Sean Leon


Can’t Come With Me This Time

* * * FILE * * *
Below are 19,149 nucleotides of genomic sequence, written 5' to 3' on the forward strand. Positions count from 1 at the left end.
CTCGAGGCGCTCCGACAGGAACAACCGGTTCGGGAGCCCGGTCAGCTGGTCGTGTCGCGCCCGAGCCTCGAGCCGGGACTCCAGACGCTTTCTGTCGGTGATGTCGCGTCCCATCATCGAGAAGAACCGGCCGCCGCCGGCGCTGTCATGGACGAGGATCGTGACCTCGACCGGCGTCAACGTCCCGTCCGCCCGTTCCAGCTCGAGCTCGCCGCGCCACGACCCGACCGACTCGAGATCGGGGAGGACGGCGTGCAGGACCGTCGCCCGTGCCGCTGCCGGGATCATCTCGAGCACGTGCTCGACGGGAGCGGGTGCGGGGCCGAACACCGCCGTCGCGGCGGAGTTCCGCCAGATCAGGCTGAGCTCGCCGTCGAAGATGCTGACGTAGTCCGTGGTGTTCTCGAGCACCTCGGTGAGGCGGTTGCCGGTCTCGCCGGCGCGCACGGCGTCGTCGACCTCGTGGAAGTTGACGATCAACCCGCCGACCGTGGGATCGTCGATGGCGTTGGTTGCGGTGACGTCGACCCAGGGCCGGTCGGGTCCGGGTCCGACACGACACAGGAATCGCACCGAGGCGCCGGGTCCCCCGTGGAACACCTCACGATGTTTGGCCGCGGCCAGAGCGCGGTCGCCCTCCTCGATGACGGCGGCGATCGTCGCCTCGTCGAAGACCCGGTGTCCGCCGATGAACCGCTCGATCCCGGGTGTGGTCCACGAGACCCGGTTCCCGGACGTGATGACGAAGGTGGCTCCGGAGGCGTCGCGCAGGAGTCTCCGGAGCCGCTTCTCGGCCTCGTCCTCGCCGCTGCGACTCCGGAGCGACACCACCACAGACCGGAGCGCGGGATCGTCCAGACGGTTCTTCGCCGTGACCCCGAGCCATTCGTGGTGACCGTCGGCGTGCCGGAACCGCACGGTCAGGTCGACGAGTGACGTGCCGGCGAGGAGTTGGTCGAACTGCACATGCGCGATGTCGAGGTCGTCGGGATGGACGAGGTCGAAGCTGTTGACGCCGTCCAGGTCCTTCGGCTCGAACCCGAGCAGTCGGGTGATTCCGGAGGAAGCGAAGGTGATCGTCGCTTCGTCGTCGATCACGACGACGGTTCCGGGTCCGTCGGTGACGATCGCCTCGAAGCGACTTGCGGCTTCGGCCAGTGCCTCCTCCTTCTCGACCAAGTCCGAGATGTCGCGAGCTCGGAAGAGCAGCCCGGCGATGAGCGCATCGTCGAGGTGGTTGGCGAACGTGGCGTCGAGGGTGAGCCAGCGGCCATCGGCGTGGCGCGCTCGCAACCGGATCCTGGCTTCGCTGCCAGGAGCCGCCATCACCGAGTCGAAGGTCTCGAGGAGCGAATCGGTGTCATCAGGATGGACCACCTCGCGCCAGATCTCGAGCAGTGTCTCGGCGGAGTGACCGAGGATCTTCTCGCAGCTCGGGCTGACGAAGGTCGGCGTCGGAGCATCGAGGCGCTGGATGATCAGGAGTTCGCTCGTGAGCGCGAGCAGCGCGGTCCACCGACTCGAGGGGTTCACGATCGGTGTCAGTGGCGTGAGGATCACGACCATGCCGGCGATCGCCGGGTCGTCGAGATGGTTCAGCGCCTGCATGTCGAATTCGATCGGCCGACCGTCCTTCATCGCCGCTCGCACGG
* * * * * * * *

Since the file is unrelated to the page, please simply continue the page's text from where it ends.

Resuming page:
“2017 was a spir­i­tual trip for me and a trip I had to take by my­self, this mu­sic re­flects and scores that jour­ney,” Toronto rap­per Sean Leon tweeted as he re­leased his new­est au­dio-film project, Can’t Come With Me This Time. Serv­ing as the sec­ond part of his BLACK NIR­VANA tril­ogy, C.C.W.M.T.T. fol­lows Fe­bru­ary’s I Think You’ve Gone Mad (or Sins of the Fa­ther) with equal emo­tion, but a lit­tle more di­rec­tion. The ten tracks fea­ture some of the G.T.A.’s most no­table young pro­duc­ers, in­clud­ing Won­daGurl, Eest­bound, Bi­jan Amir and Jordan Evans. Over sounds rang­ing from dark and twisted sound­scapes to bouncy and melodic tones, the IXXI Ini­tia­tive founder (which also in­cludes Daniel Cae­sar) grap­ples with ev­ery­day pres­sure. An­i­mated sin­gles “Turf” and “Vin­tage” high­light a bor­der­line con­fi­dence-turned-pompous at­ti­tude, but “Lay­ing Low (Cook­ing Up)” of­fers per­spec­tive on why. C.C.W.M.T.T. show­cases Sean’s boast­ful na­ture, but it also shares his vul­ner­a­bil­ity — par­tic­u­larly on “2017,” a sin­gle about love both lost and gained. To close out the al­bum, Leon de­liv­ers the 11-minute “25 & Whyln,” which breaks down into five sep­a­rate parts. Com­plex in pro­duc­tion, in­tri­cate in de­liv­ery and di­verse in con­tent, it’s per­haps the sin­gle truest re­flec­tion of who Leon is: some­what bro­ken, not al­ways pol­ished, but worth tak­ing a chance on. (sound­­leon)

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